Tokyo Electric Power Co. must compensate travel agencies, inns and hotels nationwide for cancellations made by foreign travelers fearing radiation from Tepco’s stricken Fukushima No. 1 nuclear plant, a government panel said Friday.
The panel under the Education, Culture, Sports, Science and Technology Ministry also said, in an interim report on the scope of Tepco’s compensation, that the utility must expand its compensation to the tea, flower, beef and manufacturing industries.
The amount of damages was not specified, nor was how a utility that has suffered a massive net-worth devaluation and vast other redress demands would be able to cough up the compensatory funds.
Because the damage from the ongoing nuclear accident — the worst since the 1986 Chernobyl disaster — has had an enormous impact on an extremely wide range of industries, the affected parties should get compensation as soon as possible, panel head Yoshihisa Nomi told reporters after the group’s meeting at the ministry.
Education minister Yoshiaki Takaki said the ministry will do its utmost to help compensate victims of the disaster.
“While working together with other ministries and agencies, the education ministry will make utmost efforts so that swift, fair and proper compensation will be made along with this report,” he told the panel.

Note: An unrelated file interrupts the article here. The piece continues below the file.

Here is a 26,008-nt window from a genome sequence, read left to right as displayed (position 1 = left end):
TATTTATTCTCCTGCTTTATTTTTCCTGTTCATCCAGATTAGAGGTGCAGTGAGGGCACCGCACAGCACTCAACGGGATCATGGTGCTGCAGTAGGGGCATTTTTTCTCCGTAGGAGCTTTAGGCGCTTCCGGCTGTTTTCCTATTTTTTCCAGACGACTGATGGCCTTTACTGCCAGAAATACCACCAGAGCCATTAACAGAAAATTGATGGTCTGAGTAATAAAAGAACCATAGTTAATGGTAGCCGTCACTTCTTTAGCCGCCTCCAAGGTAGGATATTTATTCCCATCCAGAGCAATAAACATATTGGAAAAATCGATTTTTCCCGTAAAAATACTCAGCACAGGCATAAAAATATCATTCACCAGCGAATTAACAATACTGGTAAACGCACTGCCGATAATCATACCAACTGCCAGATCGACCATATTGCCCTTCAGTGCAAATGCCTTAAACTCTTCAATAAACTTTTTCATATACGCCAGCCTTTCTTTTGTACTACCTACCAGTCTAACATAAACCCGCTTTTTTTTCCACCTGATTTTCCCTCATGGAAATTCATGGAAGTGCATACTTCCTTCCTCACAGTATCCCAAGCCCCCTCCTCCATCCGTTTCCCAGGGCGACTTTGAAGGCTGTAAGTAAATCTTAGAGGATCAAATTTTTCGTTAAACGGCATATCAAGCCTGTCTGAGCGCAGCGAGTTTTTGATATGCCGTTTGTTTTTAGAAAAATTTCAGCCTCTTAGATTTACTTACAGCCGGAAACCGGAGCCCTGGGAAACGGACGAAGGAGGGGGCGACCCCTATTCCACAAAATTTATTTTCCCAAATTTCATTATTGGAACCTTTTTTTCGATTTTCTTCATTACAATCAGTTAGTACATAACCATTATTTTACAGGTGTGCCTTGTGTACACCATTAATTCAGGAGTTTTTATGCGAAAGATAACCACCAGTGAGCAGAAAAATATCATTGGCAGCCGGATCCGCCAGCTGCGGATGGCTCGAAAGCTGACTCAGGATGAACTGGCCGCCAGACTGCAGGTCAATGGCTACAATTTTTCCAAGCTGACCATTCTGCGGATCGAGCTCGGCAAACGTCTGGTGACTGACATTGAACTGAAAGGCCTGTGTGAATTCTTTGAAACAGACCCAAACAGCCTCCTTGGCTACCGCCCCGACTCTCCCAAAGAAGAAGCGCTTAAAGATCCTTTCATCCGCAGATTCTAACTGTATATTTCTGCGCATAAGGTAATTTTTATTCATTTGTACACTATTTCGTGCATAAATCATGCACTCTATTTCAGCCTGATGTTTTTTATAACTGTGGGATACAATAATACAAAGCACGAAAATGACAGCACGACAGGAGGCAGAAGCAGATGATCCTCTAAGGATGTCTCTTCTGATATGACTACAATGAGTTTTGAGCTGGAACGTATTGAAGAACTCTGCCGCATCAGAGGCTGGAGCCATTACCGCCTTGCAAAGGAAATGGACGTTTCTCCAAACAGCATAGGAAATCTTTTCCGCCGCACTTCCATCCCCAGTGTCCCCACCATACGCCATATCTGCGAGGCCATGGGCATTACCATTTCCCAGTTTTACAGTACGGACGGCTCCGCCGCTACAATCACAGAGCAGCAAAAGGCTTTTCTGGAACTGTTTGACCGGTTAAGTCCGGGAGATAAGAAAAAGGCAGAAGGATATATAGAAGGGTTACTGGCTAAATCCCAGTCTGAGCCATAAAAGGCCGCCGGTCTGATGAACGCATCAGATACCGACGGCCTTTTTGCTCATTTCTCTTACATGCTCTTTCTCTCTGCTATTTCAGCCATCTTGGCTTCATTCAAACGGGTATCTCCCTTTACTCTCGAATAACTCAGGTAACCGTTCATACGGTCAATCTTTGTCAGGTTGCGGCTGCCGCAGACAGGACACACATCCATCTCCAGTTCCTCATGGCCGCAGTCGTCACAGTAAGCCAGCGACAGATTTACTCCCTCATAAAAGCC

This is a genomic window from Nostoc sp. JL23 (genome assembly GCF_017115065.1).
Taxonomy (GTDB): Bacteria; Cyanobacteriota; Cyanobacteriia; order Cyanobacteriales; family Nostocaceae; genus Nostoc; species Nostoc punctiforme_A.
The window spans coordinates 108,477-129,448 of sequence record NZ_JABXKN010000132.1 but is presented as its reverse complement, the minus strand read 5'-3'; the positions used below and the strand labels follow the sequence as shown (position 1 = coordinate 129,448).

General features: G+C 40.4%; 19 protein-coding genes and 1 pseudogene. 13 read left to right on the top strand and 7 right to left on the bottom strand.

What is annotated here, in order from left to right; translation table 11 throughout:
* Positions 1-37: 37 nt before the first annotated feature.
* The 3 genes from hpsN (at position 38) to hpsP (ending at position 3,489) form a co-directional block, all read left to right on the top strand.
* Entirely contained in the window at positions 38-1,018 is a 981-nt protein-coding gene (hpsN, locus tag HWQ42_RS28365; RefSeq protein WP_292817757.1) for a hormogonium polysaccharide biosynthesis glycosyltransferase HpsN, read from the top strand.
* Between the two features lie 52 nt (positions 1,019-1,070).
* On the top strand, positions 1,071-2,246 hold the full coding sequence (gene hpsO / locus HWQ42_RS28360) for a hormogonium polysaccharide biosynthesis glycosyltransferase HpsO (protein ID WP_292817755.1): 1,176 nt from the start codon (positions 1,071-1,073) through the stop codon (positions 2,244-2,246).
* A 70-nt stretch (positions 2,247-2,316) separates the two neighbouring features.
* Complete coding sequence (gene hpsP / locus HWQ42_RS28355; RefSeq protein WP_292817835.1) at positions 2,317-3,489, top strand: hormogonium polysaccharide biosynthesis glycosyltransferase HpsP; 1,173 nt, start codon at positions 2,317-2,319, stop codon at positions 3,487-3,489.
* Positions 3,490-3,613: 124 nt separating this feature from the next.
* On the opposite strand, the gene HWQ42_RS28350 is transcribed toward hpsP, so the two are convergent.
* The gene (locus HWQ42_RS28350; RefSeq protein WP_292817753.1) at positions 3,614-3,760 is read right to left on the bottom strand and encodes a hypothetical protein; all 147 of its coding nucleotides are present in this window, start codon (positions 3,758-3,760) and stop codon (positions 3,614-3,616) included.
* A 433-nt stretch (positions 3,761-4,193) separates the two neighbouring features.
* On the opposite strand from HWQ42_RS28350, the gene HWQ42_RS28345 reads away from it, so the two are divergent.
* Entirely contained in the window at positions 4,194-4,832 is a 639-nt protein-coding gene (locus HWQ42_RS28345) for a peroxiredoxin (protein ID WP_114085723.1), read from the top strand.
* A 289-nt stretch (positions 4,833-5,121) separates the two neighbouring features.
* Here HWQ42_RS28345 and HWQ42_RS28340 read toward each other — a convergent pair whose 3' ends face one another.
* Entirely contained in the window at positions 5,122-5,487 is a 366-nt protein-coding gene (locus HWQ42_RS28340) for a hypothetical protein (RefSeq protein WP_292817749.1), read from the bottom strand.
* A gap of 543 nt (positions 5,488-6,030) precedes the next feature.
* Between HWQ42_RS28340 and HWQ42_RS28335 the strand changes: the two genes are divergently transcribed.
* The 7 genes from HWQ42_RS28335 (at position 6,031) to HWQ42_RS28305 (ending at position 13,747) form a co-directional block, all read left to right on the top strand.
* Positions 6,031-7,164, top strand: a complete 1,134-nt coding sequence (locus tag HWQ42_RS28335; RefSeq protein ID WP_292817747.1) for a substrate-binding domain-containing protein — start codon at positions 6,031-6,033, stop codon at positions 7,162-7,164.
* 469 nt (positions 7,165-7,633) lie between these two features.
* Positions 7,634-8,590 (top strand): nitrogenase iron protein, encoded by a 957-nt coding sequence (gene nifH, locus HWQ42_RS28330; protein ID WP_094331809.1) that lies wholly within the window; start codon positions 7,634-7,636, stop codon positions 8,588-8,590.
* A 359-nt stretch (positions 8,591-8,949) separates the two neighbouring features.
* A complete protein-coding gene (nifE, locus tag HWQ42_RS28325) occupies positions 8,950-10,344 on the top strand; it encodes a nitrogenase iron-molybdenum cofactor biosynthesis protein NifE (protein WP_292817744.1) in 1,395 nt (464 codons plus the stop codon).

On the tourism industry redress, the panel called for compensation over the loss of revenues by foreign travelers who had booked trips before the accident started in March but had canceled them by the end of May.
For cancellations made by domestic travelers, the panel said Tepco must compensate for lost tourism industry revenues in Fukushima, Ibaraki, Tochigi and Gunma prefectures.
Tea-sector damages would include compensation for industries in eight prefectures, including Shizuoka and Kanagawa. The panel also said the utility must expand its payments to include flowers grown in Fukushima, Ibaraki and Tochigi prefectures and beef from at least 17 prefectures.
As for exports, the panel cited lost revenues and other costs after foreign governments imposed import restrictions.
The panel recommended compensation be paid to cattle farmers in 17 prefectures for financial losses suffered as a result of the plunge in sales and in beef prices after it was learned that cesium-tainted rice straw may have been sold as fodder in most of those areas.
Tepco must also cover losses at Fukushima Prefecture manufacturing and service industries that suffered hits in sales and were snubbed by trading partners fearful of radiation, the panel said.